18 Hot Spots of CrimePart of Problem-Oriented PolicingThis concept concentrates on a relatively few locations that produce a significant portion of all police calls
19 The Challenges of Community Policing If Community-Oriented Policing is to be successful, new strategies must be developed to deal with significant administrative problems such as:Defining the community to which the police respondDefining the roles of all members of the crime prevention team – police and community membersChanging how police officers are supervisedRe-orienting police values to include community-oriented policing as central to the overall police missionRevise police training to help them become community organizersRecruit and promote police managers who are skilled and trained in community change strategies
20 Overcoming ObstaclesThe most professional and highly motivated officers are the ones most likely to support community policing efforts.There is no clear-cut evidence that community policing is highly successful at reducing crime or changing the traditional values and attitudes of police officers involved in such programs.National surveys find that police administrators still consider law enforcement their top priority.
21 Police Oversight: Civilian Review Boards Oversight systems generally are organized into one of four models or a variation of one that include:Citizens investigate allegations of police misconduct and recommend a finding to the head of the agency.Officers investigate allegations and develop findings. Then, citizens review and recommend that the head of the agency approve or reject the findings.Complainants may appeal findings established by the agency to citizens who review them and make recommendations to the head of the agency.An auditor investigates the process the agency uses to accept and investigate complaints and reports to the agency and the community the thoroughness and fairness of the process.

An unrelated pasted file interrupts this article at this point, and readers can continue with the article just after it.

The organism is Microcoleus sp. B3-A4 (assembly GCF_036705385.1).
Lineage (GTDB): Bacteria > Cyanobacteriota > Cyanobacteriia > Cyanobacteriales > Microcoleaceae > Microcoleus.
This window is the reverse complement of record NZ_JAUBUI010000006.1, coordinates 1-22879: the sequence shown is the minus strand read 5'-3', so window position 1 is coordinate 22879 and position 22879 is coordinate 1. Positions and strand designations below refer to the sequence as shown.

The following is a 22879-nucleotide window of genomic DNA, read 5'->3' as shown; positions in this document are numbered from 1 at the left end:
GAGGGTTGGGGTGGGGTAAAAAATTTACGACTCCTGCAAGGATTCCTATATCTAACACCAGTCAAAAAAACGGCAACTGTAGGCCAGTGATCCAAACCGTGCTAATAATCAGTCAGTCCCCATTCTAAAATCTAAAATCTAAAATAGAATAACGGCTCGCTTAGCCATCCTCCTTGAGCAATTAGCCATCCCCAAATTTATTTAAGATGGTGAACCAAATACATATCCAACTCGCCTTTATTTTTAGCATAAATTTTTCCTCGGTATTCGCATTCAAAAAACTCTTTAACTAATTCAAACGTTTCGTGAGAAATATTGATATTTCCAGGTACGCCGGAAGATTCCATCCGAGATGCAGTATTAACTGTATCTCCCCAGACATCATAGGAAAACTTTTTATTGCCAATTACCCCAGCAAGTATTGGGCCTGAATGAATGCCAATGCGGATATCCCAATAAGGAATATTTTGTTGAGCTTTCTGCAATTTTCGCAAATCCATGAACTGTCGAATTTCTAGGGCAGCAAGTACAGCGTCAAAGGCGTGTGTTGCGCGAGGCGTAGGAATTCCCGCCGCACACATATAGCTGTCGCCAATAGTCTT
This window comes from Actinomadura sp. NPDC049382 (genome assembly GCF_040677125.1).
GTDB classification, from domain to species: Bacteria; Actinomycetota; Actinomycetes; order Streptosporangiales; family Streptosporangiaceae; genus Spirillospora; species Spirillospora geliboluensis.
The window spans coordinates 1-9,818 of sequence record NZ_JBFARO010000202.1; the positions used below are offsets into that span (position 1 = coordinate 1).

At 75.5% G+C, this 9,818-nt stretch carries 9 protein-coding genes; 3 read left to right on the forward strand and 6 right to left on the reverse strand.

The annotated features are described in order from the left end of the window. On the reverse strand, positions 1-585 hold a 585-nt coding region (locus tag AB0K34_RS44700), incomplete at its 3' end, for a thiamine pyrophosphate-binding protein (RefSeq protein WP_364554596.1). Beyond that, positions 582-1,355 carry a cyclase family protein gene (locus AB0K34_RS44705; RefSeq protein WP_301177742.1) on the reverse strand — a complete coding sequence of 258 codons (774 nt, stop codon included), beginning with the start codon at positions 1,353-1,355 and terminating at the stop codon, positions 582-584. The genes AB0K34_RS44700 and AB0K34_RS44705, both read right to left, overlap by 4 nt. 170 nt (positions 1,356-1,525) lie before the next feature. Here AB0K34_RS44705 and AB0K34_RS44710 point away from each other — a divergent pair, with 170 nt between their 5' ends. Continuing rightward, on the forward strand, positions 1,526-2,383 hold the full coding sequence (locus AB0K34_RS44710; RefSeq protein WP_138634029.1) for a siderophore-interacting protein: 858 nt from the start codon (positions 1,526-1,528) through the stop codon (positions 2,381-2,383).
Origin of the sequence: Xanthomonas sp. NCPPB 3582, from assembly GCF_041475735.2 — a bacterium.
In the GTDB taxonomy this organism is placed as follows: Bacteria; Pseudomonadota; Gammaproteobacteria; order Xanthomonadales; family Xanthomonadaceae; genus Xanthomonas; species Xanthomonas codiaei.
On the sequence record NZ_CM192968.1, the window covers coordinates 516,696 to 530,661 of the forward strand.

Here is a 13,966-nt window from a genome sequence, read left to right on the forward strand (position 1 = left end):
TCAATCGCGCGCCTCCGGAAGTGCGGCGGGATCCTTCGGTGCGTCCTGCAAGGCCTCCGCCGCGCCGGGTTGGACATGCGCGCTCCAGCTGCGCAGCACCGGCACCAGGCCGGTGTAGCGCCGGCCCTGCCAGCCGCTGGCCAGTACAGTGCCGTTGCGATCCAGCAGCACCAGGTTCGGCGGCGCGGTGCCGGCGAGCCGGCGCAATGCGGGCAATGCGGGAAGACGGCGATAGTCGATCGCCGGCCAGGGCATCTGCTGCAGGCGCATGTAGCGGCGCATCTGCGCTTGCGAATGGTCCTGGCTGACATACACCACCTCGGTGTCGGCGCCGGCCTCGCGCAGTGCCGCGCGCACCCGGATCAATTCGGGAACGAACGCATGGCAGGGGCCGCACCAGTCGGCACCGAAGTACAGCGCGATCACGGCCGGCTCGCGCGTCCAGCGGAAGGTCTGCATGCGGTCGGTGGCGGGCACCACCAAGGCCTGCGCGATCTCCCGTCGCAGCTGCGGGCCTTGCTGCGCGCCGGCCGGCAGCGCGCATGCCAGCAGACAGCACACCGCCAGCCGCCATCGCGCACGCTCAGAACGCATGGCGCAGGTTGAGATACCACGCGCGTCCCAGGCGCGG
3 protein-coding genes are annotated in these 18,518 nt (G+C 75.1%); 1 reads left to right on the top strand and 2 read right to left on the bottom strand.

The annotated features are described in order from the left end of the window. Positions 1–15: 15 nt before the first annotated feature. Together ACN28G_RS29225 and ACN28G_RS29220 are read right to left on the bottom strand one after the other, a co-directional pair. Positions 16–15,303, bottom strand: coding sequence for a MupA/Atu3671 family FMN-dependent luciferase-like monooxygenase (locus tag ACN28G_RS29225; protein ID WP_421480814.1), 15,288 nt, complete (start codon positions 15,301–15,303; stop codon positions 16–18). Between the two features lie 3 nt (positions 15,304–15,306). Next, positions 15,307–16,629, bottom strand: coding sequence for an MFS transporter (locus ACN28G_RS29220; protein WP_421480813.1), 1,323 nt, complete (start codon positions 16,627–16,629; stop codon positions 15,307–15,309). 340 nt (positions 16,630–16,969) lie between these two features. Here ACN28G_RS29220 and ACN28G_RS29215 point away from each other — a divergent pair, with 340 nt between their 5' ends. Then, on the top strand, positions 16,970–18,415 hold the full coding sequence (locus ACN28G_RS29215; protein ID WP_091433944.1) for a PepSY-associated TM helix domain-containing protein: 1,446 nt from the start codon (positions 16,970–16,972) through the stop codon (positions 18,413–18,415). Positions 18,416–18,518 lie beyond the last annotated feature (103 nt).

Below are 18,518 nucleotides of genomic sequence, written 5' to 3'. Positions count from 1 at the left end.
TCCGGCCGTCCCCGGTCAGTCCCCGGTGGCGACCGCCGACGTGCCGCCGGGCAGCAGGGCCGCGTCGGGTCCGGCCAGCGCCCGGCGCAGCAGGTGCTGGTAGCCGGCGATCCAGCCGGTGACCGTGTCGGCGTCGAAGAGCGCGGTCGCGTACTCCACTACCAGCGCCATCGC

22 Can Police Productivity be Improved? ConsolidationInformal arrangements for periods of timeSharing resourcesPooling resourcesContract servicesUsing more civiliansGive cops more tasksProvide for a system of Differential Police Response (DPR)